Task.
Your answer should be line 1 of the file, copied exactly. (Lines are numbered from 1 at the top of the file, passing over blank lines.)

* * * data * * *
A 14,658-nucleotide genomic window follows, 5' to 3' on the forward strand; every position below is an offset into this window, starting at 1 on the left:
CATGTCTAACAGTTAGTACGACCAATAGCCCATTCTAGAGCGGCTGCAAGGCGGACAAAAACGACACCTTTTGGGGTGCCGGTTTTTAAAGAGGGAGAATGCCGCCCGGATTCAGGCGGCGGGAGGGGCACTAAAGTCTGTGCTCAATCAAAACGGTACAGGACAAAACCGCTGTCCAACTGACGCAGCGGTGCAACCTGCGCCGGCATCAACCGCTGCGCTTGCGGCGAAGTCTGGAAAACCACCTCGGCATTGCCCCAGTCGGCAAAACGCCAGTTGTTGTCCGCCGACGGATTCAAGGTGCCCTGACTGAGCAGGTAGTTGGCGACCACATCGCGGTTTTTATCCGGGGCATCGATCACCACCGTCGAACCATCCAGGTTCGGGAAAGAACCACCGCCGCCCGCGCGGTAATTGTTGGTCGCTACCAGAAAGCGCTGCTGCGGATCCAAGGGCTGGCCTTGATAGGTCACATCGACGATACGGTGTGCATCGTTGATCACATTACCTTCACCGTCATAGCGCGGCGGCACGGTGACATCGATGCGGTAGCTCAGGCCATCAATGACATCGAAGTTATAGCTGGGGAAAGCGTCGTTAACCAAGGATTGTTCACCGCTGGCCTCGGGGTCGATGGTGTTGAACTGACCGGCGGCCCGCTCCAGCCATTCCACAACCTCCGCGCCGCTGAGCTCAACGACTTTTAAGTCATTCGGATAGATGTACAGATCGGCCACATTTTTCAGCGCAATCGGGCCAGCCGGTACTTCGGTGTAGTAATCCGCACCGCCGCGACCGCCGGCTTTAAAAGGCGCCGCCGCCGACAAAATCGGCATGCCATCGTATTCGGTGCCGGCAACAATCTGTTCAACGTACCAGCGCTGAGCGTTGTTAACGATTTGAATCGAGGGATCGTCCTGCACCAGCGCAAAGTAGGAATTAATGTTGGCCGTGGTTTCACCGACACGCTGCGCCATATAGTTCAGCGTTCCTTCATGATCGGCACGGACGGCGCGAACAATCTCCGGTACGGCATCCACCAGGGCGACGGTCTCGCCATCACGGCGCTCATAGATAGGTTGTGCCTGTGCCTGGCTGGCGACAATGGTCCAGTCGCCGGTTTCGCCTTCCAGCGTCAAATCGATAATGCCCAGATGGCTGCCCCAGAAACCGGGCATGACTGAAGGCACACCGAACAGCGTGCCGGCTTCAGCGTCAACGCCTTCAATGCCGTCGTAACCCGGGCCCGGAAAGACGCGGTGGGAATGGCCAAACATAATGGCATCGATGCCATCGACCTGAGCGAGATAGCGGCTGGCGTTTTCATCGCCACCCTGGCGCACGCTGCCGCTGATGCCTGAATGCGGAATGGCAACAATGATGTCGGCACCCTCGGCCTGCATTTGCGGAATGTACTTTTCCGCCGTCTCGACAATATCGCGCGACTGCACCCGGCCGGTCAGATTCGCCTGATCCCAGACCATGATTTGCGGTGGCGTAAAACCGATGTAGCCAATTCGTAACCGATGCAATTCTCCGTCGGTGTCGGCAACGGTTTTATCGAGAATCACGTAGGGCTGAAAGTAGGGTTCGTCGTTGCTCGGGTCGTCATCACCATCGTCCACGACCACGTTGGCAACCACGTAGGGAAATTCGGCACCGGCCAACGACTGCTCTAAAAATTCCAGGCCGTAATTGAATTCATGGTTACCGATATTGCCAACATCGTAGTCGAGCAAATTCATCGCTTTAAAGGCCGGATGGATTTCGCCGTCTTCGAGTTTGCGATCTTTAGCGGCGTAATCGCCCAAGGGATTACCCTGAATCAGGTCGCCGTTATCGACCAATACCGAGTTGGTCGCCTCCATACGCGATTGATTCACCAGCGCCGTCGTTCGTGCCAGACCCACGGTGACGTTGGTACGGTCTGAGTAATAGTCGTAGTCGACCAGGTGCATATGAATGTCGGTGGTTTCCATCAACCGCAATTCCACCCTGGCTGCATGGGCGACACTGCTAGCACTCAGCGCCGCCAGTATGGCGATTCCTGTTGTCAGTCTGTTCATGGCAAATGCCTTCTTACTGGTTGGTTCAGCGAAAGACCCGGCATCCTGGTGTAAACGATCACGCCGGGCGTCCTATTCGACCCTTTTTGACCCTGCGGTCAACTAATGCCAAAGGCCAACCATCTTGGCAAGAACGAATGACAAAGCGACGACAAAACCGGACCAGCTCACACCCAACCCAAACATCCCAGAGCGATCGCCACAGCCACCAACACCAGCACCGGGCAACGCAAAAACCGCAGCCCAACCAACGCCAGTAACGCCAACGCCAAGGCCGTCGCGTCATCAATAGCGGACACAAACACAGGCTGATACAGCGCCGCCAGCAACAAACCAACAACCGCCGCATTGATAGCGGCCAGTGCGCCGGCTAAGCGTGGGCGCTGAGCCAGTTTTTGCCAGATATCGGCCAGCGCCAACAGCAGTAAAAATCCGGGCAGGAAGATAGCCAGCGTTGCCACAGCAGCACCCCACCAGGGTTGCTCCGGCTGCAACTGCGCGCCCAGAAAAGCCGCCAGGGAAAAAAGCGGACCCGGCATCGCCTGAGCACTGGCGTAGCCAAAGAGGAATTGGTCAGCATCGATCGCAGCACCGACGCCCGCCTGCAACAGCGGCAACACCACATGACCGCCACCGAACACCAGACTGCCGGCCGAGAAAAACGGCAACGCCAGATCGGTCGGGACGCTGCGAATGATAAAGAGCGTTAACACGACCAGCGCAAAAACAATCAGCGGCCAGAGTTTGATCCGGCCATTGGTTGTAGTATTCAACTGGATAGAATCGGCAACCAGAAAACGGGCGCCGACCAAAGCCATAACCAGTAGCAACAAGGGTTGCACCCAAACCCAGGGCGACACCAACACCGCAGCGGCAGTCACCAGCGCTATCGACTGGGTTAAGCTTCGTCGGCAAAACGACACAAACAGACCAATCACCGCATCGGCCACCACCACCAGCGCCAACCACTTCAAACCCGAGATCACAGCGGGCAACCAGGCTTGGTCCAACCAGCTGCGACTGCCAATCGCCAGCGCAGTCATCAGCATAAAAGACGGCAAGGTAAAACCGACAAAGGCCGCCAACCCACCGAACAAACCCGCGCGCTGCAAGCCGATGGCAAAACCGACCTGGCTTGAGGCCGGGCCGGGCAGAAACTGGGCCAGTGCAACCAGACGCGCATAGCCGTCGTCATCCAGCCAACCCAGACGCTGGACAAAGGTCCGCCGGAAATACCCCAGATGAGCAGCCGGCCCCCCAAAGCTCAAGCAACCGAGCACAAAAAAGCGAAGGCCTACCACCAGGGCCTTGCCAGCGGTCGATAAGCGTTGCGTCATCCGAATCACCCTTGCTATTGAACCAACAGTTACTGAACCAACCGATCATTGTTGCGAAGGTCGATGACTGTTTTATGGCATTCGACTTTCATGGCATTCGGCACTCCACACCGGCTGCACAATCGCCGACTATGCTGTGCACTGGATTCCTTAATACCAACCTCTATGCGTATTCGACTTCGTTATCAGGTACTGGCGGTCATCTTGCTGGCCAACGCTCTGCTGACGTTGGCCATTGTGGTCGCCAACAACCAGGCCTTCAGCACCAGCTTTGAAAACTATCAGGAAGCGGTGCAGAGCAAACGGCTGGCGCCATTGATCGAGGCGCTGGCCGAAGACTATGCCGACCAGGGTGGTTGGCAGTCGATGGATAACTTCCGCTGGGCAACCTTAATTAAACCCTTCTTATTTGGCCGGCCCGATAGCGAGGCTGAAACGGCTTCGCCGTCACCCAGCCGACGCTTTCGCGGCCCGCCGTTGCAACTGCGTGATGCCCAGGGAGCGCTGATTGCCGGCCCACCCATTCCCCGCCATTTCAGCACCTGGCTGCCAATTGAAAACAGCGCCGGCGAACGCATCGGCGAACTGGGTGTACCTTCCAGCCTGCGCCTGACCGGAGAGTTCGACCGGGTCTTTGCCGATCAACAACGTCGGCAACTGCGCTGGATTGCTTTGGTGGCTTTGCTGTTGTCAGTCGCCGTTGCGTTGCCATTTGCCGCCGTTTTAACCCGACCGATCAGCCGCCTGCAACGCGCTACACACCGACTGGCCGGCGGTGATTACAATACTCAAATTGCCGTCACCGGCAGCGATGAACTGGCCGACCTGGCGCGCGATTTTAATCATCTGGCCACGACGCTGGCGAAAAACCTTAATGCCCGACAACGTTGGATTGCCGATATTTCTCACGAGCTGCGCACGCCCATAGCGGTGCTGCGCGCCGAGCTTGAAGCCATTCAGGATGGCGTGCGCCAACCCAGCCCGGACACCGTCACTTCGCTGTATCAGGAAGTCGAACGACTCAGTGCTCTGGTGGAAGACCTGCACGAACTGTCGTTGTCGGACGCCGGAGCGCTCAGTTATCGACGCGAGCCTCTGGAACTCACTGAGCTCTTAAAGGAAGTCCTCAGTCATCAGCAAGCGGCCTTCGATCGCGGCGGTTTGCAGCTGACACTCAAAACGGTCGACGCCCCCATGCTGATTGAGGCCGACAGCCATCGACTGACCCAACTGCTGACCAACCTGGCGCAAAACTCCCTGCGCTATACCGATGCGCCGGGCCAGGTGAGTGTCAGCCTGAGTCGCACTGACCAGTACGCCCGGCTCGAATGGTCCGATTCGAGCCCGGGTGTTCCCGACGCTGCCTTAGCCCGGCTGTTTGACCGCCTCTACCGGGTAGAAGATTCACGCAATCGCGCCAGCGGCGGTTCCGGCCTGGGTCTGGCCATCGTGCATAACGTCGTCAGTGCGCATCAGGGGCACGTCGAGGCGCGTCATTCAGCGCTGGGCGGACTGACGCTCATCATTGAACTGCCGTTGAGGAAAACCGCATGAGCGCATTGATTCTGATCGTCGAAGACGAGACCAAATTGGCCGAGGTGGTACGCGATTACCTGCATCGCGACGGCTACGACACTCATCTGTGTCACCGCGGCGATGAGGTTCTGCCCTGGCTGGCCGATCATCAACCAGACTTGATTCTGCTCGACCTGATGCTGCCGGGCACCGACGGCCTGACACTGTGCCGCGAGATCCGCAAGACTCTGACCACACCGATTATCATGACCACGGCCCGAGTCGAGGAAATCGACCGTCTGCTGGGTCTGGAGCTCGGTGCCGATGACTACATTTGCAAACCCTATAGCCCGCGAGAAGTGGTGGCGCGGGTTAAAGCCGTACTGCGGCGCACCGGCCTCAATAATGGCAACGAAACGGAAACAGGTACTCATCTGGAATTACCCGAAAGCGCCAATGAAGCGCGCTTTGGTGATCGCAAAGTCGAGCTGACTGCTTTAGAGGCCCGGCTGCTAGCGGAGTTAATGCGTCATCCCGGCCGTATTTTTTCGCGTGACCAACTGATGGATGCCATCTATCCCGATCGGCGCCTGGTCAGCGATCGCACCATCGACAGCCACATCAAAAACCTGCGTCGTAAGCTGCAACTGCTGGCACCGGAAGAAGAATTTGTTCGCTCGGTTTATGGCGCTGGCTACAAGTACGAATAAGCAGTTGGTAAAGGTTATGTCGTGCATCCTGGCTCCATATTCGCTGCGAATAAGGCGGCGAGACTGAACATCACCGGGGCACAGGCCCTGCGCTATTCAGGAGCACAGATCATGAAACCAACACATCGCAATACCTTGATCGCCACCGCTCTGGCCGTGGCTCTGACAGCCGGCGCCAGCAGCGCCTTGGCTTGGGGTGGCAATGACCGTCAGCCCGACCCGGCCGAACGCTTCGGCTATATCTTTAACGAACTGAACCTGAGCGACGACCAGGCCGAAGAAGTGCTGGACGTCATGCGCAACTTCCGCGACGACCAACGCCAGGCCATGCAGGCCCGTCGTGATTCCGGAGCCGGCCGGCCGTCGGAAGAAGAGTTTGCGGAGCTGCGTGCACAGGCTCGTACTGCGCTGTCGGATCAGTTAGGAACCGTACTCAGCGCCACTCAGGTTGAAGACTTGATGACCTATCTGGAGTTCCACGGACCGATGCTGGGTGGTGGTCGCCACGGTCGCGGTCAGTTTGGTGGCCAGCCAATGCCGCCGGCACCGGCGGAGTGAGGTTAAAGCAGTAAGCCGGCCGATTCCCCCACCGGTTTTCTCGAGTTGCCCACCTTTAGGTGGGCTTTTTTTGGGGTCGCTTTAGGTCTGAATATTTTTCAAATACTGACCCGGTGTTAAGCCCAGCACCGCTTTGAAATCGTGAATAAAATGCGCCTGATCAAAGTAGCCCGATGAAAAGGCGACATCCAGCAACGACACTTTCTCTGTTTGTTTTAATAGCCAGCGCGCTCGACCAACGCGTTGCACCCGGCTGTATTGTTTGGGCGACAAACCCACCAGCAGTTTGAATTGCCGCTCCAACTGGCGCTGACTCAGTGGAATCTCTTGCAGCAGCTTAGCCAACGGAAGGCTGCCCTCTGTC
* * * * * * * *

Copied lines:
A 14,658-nucleotide genomic window follows, 5' to 3' on the forward strand; every position below is an offset into this window, starting at 1 on the left: